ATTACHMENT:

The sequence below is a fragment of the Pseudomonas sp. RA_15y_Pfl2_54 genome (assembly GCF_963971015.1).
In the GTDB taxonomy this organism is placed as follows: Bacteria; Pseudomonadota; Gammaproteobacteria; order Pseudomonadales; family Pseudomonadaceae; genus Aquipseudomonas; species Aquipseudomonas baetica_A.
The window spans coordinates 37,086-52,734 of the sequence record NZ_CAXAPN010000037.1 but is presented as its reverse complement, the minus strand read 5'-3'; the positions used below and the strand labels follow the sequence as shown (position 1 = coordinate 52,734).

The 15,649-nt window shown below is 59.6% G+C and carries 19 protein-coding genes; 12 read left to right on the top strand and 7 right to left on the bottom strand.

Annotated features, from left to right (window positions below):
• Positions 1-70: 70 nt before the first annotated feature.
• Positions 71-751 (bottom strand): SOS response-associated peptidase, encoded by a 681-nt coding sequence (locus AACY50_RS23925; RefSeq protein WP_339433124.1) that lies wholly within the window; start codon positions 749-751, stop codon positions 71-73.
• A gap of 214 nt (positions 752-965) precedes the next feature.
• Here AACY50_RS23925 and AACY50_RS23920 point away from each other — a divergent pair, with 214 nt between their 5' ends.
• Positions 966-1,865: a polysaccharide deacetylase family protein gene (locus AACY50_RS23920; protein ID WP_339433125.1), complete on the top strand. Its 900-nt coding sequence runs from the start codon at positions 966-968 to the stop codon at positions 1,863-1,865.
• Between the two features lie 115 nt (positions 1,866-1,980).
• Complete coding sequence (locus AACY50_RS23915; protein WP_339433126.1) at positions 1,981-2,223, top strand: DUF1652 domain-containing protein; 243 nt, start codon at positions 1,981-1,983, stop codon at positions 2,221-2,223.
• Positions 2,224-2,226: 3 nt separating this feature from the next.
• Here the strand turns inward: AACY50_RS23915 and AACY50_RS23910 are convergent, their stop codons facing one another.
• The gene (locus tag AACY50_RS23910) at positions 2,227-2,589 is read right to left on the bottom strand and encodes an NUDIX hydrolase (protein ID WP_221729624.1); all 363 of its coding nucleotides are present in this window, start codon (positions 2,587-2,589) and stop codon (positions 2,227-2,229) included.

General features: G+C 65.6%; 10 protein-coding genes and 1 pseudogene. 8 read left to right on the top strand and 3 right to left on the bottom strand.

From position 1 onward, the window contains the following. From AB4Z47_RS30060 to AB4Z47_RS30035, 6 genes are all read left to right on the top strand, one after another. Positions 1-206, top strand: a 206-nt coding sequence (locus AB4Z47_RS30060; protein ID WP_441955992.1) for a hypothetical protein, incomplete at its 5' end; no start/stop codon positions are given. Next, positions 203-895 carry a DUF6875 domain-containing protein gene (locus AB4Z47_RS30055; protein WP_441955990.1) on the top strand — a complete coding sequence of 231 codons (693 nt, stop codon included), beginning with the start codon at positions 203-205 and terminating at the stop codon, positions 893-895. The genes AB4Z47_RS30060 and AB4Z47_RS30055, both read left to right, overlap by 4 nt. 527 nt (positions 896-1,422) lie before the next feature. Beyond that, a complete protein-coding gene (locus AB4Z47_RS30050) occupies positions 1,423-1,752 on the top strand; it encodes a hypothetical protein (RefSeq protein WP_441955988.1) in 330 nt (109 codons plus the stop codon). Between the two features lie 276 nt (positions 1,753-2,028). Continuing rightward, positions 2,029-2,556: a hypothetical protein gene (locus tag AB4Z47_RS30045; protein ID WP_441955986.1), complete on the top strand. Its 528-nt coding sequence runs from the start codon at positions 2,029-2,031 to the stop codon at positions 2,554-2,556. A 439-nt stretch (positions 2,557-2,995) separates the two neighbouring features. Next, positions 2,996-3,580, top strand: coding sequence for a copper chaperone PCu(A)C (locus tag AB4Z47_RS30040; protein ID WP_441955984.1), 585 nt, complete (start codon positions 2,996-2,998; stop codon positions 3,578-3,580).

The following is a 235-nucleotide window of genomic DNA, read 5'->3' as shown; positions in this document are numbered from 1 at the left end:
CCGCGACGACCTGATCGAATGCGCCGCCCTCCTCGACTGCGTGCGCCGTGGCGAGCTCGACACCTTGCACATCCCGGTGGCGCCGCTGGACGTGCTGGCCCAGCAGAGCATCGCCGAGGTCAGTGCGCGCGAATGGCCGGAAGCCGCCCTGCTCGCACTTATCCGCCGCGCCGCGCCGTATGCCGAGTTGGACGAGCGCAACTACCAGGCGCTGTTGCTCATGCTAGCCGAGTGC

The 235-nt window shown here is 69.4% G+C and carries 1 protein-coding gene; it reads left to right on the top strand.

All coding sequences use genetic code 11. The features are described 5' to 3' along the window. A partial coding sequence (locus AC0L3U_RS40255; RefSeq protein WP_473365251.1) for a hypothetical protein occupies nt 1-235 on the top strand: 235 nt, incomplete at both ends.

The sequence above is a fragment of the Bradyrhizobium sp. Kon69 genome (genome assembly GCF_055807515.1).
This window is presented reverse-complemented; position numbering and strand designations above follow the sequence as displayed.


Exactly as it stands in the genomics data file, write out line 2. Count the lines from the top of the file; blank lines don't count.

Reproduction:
In the GTDB taxonomy this organism is placed as follows: Bacteria; Pseudomonadota; Gammaproteobacteria; order Pseudomonadales; family Pseudomonadaceae; genus Aquipseudomonas; species Aquipseudomonas baetica_A.